Europe is seeking further assistance from the international community through the International Monetary Fund (IMF) to address the crisis in the euro area. The global community has a clear interest in aiding Europe. But the package being developed will be the largest ever adopted by the IMF and poses risks for that institution as well as the non-European members supporting it. The rest of the world thus deserves several things in return. One critical change to European decision-making should be among them.
Of course, any further European country requesting IMF assistance—Italy and Spain will need to roll over large amounts of debt in the coming year—must accept the usual conditions placed on financing. These include fiscal adjustment, restructuring of the banking sector, and structural adjustment. Structural measures are important to raising long-term growth—the key to making the servicing of debt credible in the long run. The European Central Bank (ECB) should contribute further, as European leaders are asking, and certainly should not reduce its exposure as non-Europeans increase theirs.
But the rest of the world deserves commitments from the euro area as a whole, as distinct from the individual member states, for the IMF coming to the rescue of the monetary union. The borrowing member is embedded in the euro area, the policies of its central bank in particular, and euro area governments' decisions and statements determine the viability of the program. US Treasury Secretary Timothy Geithner and Undersecretary for International Affairs Lael Brainard have emphasized the establishment of a financial "firewall," with enough lending capacity to stabilize sovereign debt markets. More fundamentally, the euro area must put together a great institutional leap forward, bringing discipline to fiscal policy in exchange for the ECB serving as a more complete lender of last resort.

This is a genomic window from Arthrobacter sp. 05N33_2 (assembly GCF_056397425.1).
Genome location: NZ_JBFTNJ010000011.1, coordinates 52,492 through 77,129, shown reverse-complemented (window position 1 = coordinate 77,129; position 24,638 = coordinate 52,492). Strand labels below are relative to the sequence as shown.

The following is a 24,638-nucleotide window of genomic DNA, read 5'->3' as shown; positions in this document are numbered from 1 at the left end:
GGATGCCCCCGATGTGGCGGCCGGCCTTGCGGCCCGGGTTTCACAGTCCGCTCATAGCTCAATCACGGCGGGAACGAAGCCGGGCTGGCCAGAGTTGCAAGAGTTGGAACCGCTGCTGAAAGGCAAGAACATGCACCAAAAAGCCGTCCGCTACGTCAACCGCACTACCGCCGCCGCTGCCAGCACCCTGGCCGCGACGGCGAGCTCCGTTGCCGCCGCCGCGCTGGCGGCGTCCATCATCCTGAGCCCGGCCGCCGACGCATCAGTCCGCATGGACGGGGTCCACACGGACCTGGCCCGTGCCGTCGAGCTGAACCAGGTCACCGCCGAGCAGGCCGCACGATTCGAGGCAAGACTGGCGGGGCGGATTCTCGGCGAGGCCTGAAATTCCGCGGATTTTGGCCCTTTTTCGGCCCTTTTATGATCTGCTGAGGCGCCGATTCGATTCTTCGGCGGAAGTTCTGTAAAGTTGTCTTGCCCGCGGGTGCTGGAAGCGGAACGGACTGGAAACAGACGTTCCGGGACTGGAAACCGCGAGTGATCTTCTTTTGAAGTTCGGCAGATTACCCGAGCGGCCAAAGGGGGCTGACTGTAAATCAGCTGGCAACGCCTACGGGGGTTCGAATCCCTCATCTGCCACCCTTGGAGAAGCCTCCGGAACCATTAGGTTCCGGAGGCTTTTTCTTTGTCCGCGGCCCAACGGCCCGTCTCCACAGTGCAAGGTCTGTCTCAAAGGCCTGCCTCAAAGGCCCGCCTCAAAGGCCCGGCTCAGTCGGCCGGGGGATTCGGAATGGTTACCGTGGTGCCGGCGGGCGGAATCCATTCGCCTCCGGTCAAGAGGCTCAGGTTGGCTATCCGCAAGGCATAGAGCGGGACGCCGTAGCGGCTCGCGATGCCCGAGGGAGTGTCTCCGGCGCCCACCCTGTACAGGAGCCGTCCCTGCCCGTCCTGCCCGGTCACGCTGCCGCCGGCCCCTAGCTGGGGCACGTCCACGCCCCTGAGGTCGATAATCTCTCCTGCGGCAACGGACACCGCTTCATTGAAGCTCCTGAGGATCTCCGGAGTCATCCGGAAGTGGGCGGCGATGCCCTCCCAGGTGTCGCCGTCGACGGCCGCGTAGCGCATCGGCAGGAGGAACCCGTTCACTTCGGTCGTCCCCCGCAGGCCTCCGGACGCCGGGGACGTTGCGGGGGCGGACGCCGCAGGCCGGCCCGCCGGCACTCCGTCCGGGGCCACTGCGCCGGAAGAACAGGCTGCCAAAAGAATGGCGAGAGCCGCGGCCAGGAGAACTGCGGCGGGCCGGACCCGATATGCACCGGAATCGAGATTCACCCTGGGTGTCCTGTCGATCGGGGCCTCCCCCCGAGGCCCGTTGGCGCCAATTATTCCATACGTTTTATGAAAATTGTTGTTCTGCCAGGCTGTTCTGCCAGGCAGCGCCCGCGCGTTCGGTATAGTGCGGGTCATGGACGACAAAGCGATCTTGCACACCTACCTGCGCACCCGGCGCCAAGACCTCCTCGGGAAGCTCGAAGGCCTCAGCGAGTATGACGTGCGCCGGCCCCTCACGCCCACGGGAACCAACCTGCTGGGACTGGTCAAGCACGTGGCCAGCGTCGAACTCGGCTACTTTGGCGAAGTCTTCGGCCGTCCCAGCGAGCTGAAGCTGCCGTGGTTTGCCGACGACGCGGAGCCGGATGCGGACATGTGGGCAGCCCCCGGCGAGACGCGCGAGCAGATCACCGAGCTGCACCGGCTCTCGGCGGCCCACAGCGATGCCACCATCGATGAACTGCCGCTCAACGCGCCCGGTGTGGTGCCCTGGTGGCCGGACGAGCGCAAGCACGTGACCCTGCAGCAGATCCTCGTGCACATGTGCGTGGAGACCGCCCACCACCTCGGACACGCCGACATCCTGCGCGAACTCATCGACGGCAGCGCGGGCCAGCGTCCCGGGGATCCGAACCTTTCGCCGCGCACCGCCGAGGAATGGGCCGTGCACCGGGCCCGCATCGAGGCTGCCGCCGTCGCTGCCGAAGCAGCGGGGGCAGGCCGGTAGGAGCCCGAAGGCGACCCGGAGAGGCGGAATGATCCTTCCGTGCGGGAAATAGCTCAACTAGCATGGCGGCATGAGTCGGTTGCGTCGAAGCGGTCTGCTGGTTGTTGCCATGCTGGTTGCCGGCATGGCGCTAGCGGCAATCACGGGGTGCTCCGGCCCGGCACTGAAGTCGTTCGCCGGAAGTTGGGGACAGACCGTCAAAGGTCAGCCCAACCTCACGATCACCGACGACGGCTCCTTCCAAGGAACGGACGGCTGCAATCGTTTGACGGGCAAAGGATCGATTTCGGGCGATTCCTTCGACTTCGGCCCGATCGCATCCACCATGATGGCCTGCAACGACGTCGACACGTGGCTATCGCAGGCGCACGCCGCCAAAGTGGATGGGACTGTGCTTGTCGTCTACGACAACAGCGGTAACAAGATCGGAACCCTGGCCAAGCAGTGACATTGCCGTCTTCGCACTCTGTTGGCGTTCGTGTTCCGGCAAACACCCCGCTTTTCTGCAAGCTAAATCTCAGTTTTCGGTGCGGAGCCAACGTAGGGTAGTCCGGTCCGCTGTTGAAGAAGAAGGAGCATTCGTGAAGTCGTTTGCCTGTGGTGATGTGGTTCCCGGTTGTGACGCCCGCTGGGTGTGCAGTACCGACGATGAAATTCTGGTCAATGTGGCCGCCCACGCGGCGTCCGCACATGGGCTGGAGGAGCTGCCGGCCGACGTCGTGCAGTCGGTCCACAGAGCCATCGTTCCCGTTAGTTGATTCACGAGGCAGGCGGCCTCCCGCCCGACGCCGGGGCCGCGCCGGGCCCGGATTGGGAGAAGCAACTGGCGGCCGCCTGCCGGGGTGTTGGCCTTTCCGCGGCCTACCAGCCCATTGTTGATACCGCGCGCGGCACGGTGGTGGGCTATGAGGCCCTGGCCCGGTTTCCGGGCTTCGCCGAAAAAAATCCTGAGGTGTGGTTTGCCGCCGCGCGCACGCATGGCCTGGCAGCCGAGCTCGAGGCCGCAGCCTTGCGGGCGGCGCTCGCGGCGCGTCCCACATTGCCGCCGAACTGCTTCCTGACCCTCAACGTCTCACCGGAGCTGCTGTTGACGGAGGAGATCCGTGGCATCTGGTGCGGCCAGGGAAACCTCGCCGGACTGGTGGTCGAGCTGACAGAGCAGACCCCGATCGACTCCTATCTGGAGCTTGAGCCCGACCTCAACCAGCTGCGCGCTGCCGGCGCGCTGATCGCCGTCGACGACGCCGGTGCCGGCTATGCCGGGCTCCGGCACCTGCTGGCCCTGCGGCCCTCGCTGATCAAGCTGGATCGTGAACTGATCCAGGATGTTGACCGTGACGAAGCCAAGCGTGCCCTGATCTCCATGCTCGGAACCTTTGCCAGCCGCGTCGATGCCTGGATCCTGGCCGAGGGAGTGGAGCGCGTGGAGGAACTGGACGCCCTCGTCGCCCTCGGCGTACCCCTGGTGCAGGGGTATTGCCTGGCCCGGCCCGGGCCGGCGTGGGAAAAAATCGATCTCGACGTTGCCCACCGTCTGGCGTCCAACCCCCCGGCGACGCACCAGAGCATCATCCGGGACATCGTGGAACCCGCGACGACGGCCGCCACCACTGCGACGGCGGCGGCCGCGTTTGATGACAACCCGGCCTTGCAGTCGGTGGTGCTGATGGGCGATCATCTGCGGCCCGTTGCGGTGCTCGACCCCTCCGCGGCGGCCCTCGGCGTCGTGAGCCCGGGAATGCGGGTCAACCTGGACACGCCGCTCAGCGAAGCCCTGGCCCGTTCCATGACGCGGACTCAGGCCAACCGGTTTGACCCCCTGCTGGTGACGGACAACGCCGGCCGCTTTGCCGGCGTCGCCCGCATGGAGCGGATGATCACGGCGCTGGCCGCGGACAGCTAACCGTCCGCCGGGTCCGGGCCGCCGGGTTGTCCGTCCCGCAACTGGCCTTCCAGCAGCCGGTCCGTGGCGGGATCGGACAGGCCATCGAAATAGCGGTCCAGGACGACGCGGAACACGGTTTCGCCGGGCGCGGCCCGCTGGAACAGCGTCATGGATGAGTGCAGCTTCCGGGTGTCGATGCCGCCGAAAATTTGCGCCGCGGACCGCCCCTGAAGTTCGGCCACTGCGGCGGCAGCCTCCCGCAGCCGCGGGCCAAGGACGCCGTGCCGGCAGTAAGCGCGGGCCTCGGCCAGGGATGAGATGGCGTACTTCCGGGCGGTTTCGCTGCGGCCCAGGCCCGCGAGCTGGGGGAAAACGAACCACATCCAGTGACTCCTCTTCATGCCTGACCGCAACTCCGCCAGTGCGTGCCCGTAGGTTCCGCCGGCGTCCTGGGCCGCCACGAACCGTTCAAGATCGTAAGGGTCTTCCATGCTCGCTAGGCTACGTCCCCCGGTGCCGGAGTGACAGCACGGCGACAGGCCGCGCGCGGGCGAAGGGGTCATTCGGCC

Treaty changes to strengthen fiscal discipline within the union will not alone be sufficient to stem the crisis. Such treaty adjustments are a quid pro quo for German agreement in favor of fuller financial backing of their neighbors and ECB cooperation. A broader fiscal union could also smooth a path toward common fiscal responsibility for stabilizing the European banking system. Both of these would be useful in stemming the crisis. But any agreement by European leaders on treaty changes for such a fiscal union will have to be ratified by member states, a process with multiple stumbling blocks that could take several years.
Nonetheless, as the European leaders prepare for their summit meeting on December 8–9, the global community should press them to address the key weakness in how Europe decides to deploy financial facilities in crises. The international community deserves a partner in the euro area that can take decisions expeditiously and is not held hostage by the least forthcoming member. As witnessed by dithering over the deployment of the European Financial Stability Facility (EFSF), Europe's response to the present crisis has been impaired by the rule requiring unanimity for approval of rescue packages. Moreover, unanimity has been designed into the decision-making process of the future: the permanent European Stability Mechanism (ESM). But effective international financial cooperation requires that this decision rule be abandoned. Europe's international partners should insist that the euro area instead take these important decisions—those with respect to Europe's share of joint financing programs in particular—by qualified majority vote.
Weaknesses in the design of the monetary union have brought the monetary union to the edge of a cliff, endangering international financial stability. The rest of the world has a vital interest in an institutionally stronger Europe.